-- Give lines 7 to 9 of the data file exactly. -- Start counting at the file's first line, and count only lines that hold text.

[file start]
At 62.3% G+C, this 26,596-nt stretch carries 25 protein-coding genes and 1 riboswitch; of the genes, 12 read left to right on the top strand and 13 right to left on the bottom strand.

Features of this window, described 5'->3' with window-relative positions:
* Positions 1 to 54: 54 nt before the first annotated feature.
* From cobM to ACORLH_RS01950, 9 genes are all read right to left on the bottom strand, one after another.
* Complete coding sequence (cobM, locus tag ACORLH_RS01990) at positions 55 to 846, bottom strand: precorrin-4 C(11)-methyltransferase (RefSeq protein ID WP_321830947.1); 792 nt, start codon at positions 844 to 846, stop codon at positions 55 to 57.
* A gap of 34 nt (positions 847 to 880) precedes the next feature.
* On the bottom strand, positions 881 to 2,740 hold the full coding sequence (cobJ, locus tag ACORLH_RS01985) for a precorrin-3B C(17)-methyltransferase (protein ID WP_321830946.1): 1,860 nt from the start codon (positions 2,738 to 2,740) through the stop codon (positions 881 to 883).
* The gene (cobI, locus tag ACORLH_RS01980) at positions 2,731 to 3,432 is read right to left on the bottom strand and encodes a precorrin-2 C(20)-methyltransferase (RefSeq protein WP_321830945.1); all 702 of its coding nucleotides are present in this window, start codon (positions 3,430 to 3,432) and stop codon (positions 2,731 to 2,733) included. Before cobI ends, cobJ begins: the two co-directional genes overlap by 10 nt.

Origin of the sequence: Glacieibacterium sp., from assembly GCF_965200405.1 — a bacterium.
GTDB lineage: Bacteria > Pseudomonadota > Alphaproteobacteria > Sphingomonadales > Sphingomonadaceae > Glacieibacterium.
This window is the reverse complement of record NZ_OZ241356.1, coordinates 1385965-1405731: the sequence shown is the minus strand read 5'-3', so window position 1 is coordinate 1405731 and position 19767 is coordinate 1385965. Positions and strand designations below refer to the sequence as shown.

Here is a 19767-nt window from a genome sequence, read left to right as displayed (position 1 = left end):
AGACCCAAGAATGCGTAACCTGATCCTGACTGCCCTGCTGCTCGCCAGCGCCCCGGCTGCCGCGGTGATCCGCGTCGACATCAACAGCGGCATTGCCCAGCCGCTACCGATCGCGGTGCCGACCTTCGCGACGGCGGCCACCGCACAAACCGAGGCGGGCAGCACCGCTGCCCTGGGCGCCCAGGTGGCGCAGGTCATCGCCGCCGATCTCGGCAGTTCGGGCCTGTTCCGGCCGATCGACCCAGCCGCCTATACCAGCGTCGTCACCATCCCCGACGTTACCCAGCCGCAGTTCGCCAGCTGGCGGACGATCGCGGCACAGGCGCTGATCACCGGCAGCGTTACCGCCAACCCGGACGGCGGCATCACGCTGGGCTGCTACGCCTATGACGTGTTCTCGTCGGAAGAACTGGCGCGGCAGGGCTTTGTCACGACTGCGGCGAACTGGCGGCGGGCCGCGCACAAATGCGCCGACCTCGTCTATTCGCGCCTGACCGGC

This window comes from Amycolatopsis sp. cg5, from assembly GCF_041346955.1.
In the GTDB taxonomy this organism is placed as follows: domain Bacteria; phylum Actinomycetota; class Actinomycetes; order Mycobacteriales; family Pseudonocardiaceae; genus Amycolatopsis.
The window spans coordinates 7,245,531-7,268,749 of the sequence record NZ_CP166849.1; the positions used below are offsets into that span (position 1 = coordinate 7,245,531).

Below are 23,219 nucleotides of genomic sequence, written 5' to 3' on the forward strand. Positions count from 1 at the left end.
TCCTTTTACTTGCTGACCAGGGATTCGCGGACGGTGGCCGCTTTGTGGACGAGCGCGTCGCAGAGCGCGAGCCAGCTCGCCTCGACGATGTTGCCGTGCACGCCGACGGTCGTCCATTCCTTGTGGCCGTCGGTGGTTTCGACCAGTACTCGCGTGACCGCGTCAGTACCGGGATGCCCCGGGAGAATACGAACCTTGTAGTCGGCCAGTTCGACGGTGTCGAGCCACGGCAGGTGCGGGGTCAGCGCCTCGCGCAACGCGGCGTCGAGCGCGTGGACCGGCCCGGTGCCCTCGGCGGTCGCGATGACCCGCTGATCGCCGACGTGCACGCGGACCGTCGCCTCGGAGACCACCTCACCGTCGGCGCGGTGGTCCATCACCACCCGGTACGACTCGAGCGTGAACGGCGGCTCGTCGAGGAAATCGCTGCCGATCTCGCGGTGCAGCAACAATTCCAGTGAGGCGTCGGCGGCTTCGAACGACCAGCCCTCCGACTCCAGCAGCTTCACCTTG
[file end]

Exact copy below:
* On the bottom strand, positions 881 to 2,740 hold the full coding sequence (cobJ, locus tag ACORLH_RS01985) for a precorrin-3B C(17)-methyltransferase (protein ID WP_321830946.1): 1,860 nt from the start codon (positions 2,738 to 2,740) through the stop codon (positions 881 to 883).
* The gene (cobI, locus tag ACORLH_RS01980) at positions 2,731 to 3,432 is read right to left on the bottom strand and encodes a precorrin-2 C(20)-methyltransferase (RefSeq protein WP_321830945.1); all 702 of its coding nucleotides are present in this window, start codon (positions 3,430 to 3,432) and stop codon (positions 2,731 to 2,733) included. Before cobI ends, cobJ begins: the two co-directional genes overlap by 10 nt.

Origin of the sequence: Glacieibacterium sp., from assembly GCF_965200405.1 — a bacterium.